NOW – Free At Last?
By the 1980s, Black America came to another roadblock in the long struggle to full equality.
After the Civil Rights and Black Power movements, there were many more black college graduates, professionals, and business people than before. Many of them believed they would soon reach the American Dream.
Working-class blacks, however, faced a very different reality. Factory jobs left the inner cities and the industrial South. This led to high black unemployment. The dreams that had brought many black people North during the Great Migration were quickly dying.
White flight to well-funded suburban schools broke the back of school desegregation ordered by the Supreme Court.
Police brutality led to black unrest and rebellion in several cities. The most well-known occurred in Los Angeles in 1992 after the Rodney King beating.
The War on Drugs began to require harsher sentences for drug offenses. These have been applied most often to African Americans.
The number of blacks in prison has soared over the last thirty years, even when crime rates are at historic lows. Recent “justifiable homicides” of blacks by non-blacks have again raised questions about racial equality before the law. This situation is being called the “New Jim Crow.”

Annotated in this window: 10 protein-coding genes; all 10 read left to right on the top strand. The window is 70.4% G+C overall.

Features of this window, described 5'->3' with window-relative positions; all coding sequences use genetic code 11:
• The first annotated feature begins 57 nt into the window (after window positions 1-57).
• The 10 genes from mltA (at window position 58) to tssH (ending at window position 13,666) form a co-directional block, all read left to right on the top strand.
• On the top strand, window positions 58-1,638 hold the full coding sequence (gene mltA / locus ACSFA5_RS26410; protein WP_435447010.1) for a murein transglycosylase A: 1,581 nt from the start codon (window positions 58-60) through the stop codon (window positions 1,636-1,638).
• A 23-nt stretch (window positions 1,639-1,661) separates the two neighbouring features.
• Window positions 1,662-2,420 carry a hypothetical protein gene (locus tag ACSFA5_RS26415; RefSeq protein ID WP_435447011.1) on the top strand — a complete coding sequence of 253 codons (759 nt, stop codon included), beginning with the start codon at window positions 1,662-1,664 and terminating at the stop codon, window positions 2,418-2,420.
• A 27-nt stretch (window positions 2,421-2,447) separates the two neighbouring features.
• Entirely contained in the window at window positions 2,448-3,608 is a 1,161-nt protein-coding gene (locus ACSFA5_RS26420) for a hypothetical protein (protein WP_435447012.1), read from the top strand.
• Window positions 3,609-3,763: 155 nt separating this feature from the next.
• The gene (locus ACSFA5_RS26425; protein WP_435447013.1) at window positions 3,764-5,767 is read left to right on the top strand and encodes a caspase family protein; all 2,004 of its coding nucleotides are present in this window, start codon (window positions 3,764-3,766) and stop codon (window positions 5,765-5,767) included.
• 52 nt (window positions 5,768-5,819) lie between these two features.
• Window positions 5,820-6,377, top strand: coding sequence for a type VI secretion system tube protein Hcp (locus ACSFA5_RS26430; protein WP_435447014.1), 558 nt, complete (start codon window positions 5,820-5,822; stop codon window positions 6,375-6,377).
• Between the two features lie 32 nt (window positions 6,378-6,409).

Still, the advances of African Americans in all fields – and the election of our first black president – give some reason to hope.
Hundreds gathered in a small town church in Abbeville, South Carolina, known as the the birthplace of the Confederacy. Descendants of Anthony Crawford and descendants of his lynchers joined in a service of apology, forgiveness and reconciliation for that lynching and other racial injustices that took place there nearly a century ago.
Harvard professor Lawrence Bobo explains how the Zimmerman verdict reflects the racism at America’s core – leading to the continual dehumanization of blacks. When cultural racism is this deeply embedded in America’s basic cultural toolkit, it need not be named or even consciously embraced to work its ill effects.
Bernard Lafayette is one of the founding fathers of the Voting Rights Act. He was part of a small interracial army of men and women who presented their bodies as living sacrifices for the Act. Some lost their friends, their families, their minds — even their lives. But 50 years after their greatest triumph, their struggle is in danger of being lost.
With its store of family memories, Arkansas defines home for me. But embracing and claiming it as my own is prickly business. “Home” has closets of skeletons that are anything but comforting: the Lost Cause, Jim Crow, the Ku Klux Klan, lynchings.
An exhibit is comprised of the personal attacks, obscenity, vulgarity, profanity, and shouting that ABHM receives in the Comments sections of exhibits.
Arno Michaels grew up as a gifted child of privilege. In his teens he became a white-power extremist, a leader of skinheads. Today he is an international activist for peace, justice, and basic human kindness. Read his story and watch a video about his transformation and redemption.
Here are some of the exhibits we plan to mount in this gallery.